San Francisco’s already-talented roster does not have room for 13 incoming rookies, making the team a prime candidate to move up to the midpoint of the first round to address a critical need. But aside from safety – the only position where the team lost a true starter in free agency – there isn’t one position that stands out more than the others.
The interior of the defensive line is due for an influx of depth. The receiving corps could use an explosive playmaker to complement the sure-handed Anquan Boldin and Michael Crabtree. The departure of Delanie Walker could mean the addition of a tight end that can make catches in traffic. And there could never enough pass rushers coming off the edges.
Here’s a look at six players the 49ers could target if they elect to move up to the middle of the first round:
Sheldon Richardson, DT Missouri (6-2, 294)
Coming into the draft, the 49ers don’t have a ton of talent behind their top-three defensive lineman, Justin Smith, Ray McDonald and Glenn Dorsey. If the team believes that Richardson could eventually replace the 34-year-old Smith over the long run, then he might be their guy.
Richardson was very productive in his final collegiate season, making 75 tackles and 10.5 sacks, an impressive number for an interior player. And although the 49ers technically run a 3-4, his skill as a three-technique lineman in a 4-3 could translate when the team uses two down lineman and two outside linebackers to get to the passer. Richardson’s effort remains in question, according to scouting reports, which should be a correctable problem under line coach Jim Tomsula. As an added plus, Richardson attended the same school as both Justin and Aldon Smith.
Barkevious Mingo, OLB/DE LSU (6-4, 241)
The 49ers might have to trade in the top 10 if Mingo is their target. But the speedy pass rusher could be a big time weapon in passing situations and be a nice complement to Aldon Smith. A year ago, there were reports San Francisco had heavy interest in Bruce Irvin, who wound up going 15th-overall to Seattle and registered eight sacks his rookie year. Mingo grades out as a very similar player. His athleticism could be a big asset in trying to defend read-option quarterbacks, most notably Russell Wilson.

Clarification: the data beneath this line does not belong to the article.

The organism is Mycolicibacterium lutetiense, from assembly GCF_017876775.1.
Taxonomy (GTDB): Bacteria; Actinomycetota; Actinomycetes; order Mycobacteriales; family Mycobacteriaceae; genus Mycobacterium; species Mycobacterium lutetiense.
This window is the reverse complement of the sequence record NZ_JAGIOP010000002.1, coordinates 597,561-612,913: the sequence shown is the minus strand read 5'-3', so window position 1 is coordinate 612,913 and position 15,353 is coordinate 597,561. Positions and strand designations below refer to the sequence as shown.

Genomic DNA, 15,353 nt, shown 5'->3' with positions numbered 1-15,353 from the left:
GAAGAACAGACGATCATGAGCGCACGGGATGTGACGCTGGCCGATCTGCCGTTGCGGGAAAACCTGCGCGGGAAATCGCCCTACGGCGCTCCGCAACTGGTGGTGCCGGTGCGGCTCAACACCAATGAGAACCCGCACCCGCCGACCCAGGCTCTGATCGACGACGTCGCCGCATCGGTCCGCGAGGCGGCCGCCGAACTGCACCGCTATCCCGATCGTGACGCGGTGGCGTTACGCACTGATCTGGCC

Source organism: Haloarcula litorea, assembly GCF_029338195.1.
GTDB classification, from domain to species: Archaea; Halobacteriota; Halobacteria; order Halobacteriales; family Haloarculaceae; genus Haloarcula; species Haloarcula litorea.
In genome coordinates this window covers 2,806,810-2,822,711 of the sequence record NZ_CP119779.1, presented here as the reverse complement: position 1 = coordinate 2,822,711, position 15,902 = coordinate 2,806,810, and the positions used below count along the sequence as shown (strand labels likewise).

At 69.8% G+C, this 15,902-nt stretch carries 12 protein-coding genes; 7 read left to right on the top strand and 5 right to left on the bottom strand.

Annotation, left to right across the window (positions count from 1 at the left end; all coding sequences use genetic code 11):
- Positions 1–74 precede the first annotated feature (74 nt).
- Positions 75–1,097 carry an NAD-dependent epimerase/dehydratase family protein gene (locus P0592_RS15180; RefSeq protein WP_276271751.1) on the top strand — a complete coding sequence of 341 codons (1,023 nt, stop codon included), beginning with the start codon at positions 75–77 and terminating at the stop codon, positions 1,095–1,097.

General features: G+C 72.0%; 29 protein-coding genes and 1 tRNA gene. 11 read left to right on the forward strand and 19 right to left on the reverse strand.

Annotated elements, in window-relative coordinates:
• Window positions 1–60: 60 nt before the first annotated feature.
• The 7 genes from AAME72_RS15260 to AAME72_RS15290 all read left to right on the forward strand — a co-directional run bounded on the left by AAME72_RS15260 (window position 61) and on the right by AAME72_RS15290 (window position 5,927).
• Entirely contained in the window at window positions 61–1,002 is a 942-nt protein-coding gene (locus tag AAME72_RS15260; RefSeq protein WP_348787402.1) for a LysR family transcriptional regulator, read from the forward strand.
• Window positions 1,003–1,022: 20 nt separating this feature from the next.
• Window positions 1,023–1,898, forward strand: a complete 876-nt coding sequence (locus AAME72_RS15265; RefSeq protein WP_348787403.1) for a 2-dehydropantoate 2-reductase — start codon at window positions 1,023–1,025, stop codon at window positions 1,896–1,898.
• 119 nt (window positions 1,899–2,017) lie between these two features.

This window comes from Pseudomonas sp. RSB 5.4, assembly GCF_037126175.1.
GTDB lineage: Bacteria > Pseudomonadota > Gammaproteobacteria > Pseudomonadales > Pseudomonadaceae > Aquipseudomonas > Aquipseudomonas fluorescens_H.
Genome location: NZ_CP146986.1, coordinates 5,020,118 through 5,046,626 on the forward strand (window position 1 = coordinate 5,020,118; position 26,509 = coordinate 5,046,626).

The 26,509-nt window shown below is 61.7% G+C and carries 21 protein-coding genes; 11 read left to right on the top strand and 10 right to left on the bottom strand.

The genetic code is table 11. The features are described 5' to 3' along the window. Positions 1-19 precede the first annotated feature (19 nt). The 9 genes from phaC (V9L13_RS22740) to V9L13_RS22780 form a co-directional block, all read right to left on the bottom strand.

If there’s a downside to Mingo, it’s his slight build that might be a detriment against the run. Early on, he would likely be a one-dimensional player, which could be the difference in whether or not the team elects to pay the price to move up and get him. It should be noted Smith was used almost exclusively in passing situations his rookie year.
Tavon Austin, WR West Virginia (5-8, 174)
Last year’s addition of LaMichael James represented the versatility the 49ers were looking to add to their offense. Gore and Kendall Hunter represented the meat and potatoes of the running game, while James offered the dynamic play-making ability those two might have lacked.
Adding Austin would fall in the same line of thinking, only at the receiving position. After running a 4.34 40-yard dash at the combine, he would be a great compliment to Crabtree and Boldin. Pairing him with offensive coordinator Greg Roman’s ability to get players into space could be a scary proposition for opposing defenses. Austin originally went to West Virginia as a running back and could be used in read-option sets with Colin Kaepernick. And given his return abilities, he would be the 49ers’ answer to the Seahawks acquiring Percy Harvin. There isn’t a more explosive player in the draft.